AI Improvements to Bing and Windows 11
Along with the integration of Copilot, Microsoft highlighted several other AI advancements coming to Bing and Windows 11:
- Bing Chat will incorporate DALL-E 3 to generate realistic images from text prompts at no extra cost. Generated images will be labelled as AI-created.
- Personalized Answers uses chat history and user context to tailor Bing’s responses and search results. Microsoft says users concerned with privacy will have the option to disable this feature.
- Bing Image Creator is being updated to leverage DALL-E models and create more natural-looking pictures based on text descriptions.
- Windows 11’s native Paint app lets users generate images by typing a textual description, providing basic generative art capabilities without third-party software.
- Windows Ink features allow copying text from screenshots and having Copilot automatically solve math equations captured with a stylus.
- Snap layouts in Windows 11 enable users to have Copilot suggest an optimal window configuration for productivity.
Taken together, Microsoft is rapidly incorporating generative AI across its consumer and enterprise products. The company sees Copilot as a key advantage that will span Windows, Office, and the web.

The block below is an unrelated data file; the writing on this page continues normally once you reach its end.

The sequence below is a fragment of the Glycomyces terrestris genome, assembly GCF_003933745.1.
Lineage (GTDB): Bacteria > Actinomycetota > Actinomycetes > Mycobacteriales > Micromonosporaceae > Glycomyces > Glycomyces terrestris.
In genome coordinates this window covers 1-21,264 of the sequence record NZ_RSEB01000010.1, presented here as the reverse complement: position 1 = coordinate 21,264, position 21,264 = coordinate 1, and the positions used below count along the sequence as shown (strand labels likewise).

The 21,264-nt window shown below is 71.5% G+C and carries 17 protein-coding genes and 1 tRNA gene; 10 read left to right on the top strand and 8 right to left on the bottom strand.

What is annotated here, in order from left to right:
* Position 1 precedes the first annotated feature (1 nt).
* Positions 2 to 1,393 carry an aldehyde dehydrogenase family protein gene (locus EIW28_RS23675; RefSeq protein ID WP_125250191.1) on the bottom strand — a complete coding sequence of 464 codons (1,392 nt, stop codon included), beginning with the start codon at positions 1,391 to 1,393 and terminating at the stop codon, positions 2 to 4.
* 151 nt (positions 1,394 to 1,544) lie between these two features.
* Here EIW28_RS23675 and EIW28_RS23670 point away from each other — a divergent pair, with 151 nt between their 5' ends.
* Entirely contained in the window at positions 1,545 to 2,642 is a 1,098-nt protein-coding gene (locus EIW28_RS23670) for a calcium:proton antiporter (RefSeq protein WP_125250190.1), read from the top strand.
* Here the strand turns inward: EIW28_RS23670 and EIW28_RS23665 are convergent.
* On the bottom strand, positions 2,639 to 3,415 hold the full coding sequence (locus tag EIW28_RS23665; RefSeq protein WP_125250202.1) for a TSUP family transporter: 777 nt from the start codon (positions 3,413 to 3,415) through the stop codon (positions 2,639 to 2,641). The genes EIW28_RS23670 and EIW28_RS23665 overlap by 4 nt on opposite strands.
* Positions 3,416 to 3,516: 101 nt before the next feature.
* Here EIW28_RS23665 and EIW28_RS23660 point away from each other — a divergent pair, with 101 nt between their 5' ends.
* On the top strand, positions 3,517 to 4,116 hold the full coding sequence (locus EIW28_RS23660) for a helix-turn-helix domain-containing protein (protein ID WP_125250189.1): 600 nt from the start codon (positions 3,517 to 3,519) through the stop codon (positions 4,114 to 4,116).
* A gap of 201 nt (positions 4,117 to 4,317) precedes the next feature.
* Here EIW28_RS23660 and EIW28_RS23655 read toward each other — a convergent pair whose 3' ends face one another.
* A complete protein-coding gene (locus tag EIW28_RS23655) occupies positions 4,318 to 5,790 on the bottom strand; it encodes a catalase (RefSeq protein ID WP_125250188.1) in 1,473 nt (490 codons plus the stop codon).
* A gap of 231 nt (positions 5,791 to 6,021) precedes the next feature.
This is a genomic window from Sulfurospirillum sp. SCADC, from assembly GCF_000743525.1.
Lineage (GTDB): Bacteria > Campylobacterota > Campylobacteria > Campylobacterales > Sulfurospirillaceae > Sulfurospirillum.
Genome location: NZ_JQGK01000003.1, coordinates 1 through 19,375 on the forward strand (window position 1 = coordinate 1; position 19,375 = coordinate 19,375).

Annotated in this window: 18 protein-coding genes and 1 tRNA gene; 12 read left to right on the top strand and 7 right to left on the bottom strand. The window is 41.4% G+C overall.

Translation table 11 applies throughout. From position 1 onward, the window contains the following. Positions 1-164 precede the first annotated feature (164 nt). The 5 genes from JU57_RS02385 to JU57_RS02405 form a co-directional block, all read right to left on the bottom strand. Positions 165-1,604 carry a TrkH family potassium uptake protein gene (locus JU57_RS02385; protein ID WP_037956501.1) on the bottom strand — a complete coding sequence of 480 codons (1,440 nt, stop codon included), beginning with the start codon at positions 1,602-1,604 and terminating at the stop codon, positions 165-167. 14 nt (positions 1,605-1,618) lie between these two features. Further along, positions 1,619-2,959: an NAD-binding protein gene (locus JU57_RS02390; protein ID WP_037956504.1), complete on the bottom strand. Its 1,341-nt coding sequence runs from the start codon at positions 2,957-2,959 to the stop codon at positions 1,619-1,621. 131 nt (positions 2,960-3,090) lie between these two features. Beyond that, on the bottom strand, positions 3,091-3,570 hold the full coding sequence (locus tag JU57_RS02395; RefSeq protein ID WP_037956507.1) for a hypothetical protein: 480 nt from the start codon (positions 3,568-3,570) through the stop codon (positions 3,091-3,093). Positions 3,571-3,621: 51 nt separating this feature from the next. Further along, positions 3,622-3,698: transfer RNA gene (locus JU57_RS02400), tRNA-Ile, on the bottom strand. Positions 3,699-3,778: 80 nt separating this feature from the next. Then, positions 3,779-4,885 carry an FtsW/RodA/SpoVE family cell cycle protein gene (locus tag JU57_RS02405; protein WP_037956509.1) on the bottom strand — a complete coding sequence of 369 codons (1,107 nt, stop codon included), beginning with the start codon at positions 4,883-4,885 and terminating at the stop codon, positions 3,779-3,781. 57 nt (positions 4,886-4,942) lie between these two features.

What it Means for Microsoft
With this latest Surface launch, Microsoft’s overarching focus was enhancing AI capabilities and demonstrating Copilot’s integration across both consumer and enterprise products. While not revolutionary, the refreshed Surface Laptop Studio 2, Surface Laptop Go 3, and Surface Go 4 do deliver welcome upgrades under the hood.
For consumers, Windows 11 bringing Copilot natively to the entire operating system could be a major selling point versus alternatives. On the commercial side, launching Copilot for Microsoft 365 represents a key attempt at value-add for the productivity suite.
While Copilot drew the spotlight, the Surface hardware upgrades will allow customers to utilize these new AI functionalities on the latest Intel and Nvidia silicon. Given Microsoft’s strategic emphasis on AI, producing devices tailored to showcasing these strengths is likely the larger goal.
The extent to which Copilot proves helpful rather than gimmicky will be critical to its success. But Microsoft is clearly touting AI integration as a centerpiece of its software and hardware roadmap. If executed thoroughly across products, Microsoft’s AI-first strategy could yield competitive advantages, complemented by the upgraded Surface laptops optimizing these experiences.